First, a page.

Thanks for posting the link to Max und Moritz. The latin edition of the book was recently withdrawn from my Uni library, and I decided to take it home after seeing the illustrations of the The First Trick. It's interesting to see the English translation is just as morbid as the drawings.
posted by rokabiri at 11:41 PM on February 5, 2005


A friend pointed out the We Are Zogg bit to me a couple days back, and thus demonstrated why she's my friend. I still think the captions often try a bit too hard--but most of that is simply due to how horribly creepy the dead-eyed-plastic-doll style of the art is to begin with.

On dark real kids' lit: I've recently read through the Lemony Snicket books, and really wished that they'd been written back when I could read them as a kid; I know I would've loved them just as much back then, if not more.

I'm a little baffled as to why a lot of adults are startled, or even bothered, at how much many kids love "dark" stories; I suspect those adults don't remember being children very clearly, or have confabulated their memories of it into some vaseline-smeared lens dead-eyed-plastic-doll version that leads to the okay of Golden Books art like Zogg's. Past a certain age--which a lot of kids hit very early on--children realize full well the world's a dark place, and frankly darker than the grown-ups seem to realize it is. It's full of things that can cause amazing anguish, and moreover, kids are aware how helpless they are to stop the world when things like that pop up.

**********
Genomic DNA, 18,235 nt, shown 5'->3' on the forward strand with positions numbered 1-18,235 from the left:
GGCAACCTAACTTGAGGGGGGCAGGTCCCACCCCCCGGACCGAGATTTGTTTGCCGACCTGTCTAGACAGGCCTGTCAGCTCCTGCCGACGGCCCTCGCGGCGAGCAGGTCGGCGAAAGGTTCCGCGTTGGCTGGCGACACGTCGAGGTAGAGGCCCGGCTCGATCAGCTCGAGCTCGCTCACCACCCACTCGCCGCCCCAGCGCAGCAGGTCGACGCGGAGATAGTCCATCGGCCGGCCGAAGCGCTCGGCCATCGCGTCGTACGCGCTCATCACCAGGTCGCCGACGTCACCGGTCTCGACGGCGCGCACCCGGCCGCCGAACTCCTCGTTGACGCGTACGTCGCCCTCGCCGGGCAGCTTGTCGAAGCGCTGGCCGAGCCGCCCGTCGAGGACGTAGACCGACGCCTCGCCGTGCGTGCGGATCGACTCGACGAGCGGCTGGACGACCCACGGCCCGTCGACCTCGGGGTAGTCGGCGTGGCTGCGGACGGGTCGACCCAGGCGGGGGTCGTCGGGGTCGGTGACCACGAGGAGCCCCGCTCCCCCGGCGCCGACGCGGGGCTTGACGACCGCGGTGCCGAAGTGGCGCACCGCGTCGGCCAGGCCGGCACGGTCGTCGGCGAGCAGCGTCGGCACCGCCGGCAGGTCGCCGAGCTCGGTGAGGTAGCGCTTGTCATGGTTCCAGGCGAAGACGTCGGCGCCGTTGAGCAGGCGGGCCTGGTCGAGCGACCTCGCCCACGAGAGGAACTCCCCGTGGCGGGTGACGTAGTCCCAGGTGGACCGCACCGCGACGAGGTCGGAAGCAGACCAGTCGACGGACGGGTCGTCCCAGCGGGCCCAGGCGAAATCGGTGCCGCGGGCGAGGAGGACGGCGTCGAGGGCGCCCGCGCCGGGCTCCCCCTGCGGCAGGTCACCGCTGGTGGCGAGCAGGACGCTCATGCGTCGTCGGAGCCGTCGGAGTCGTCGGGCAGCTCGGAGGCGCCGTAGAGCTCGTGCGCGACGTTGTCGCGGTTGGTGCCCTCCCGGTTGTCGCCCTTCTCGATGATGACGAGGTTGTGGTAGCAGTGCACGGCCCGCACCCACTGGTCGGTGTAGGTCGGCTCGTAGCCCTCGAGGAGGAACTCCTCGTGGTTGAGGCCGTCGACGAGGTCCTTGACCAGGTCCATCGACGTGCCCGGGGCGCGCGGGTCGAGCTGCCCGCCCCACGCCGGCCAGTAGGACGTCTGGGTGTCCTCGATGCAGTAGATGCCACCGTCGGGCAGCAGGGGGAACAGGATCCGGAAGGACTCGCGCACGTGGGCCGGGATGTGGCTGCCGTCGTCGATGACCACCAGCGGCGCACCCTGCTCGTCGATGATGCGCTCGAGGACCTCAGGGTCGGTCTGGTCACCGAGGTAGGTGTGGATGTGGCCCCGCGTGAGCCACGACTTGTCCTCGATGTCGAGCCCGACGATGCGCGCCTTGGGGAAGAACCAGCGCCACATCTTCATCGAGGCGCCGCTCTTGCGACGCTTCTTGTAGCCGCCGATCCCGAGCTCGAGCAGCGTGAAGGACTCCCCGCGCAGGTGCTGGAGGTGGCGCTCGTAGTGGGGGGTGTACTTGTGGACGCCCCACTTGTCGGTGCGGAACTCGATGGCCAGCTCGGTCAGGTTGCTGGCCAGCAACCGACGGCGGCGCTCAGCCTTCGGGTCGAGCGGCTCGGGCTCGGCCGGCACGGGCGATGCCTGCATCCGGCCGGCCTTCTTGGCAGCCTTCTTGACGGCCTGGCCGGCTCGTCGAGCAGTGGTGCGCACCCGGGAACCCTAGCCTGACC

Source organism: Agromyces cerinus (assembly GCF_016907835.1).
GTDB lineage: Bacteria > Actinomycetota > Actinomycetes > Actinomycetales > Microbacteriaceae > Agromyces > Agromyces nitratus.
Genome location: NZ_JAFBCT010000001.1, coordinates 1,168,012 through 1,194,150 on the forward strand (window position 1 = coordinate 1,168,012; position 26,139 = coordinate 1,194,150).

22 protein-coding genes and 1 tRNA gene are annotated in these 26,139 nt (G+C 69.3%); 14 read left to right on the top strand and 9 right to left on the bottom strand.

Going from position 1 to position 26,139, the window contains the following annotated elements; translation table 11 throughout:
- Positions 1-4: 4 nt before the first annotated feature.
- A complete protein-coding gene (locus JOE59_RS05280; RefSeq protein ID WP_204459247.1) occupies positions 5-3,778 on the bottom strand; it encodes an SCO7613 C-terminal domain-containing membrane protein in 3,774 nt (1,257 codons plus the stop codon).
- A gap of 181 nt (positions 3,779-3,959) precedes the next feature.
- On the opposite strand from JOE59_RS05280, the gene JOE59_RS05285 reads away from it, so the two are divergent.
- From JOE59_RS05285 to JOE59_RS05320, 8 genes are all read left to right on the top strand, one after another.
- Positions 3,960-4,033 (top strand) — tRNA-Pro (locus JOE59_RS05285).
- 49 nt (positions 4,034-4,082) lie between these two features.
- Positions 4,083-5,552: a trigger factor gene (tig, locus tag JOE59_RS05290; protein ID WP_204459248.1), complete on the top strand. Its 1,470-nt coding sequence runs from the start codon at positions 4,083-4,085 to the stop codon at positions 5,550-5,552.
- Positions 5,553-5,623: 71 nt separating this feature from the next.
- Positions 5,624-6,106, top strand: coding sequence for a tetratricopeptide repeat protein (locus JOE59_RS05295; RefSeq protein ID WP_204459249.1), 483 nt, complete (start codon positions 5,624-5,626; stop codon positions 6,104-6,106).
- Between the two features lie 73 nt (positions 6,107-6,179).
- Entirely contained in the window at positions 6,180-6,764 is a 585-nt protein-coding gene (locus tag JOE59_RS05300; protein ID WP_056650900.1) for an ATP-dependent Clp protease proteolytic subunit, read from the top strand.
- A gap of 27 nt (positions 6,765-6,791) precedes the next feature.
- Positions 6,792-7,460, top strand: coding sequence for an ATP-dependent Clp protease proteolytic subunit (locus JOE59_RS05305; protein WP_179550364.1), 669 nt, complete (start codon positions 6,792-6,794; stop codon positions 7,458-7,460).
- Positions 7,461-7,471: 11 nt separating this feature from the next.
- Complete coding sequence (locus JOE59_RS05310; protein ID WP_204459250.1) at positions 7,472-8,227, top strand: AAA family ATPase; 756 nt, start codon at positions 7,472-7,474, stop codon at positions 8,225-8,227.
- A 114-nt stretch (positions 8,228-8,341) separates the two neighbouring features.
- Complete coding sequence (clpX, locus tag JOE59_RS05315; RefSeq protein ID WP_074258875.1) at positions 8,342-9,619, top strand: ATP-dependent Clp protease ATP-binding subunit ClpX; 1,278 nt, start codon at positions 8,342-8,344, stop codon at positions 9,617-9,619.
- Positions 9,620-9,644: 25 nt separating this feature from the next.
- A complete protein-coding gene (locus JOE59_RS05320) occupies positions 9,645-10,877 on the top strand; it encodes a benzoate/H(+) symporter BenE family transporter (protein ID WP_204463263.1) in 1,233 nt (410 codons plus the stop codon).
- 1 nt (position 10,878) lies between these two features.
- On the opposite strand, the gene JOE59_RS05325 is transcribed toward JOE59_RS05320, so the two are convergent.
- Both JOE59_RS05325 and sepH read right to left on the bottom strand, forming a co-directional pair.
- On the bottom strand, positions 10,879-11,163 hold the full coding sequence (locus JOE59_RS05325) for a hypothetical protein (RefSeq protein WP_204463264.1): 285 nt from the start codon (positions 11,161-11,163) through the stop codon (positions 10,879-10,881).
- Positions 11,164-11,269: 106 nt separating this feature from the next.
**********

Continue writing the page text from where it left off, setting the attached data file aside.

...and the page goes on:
Dark stories tame that, in a way that reminds me of that famous Chesterton quote that I'm probably paraphrase-manslaughtering: "Fairy tales don't teach children that monsters exist--they already know that monsters exist. Fairy tales teach children that monsters can be killed."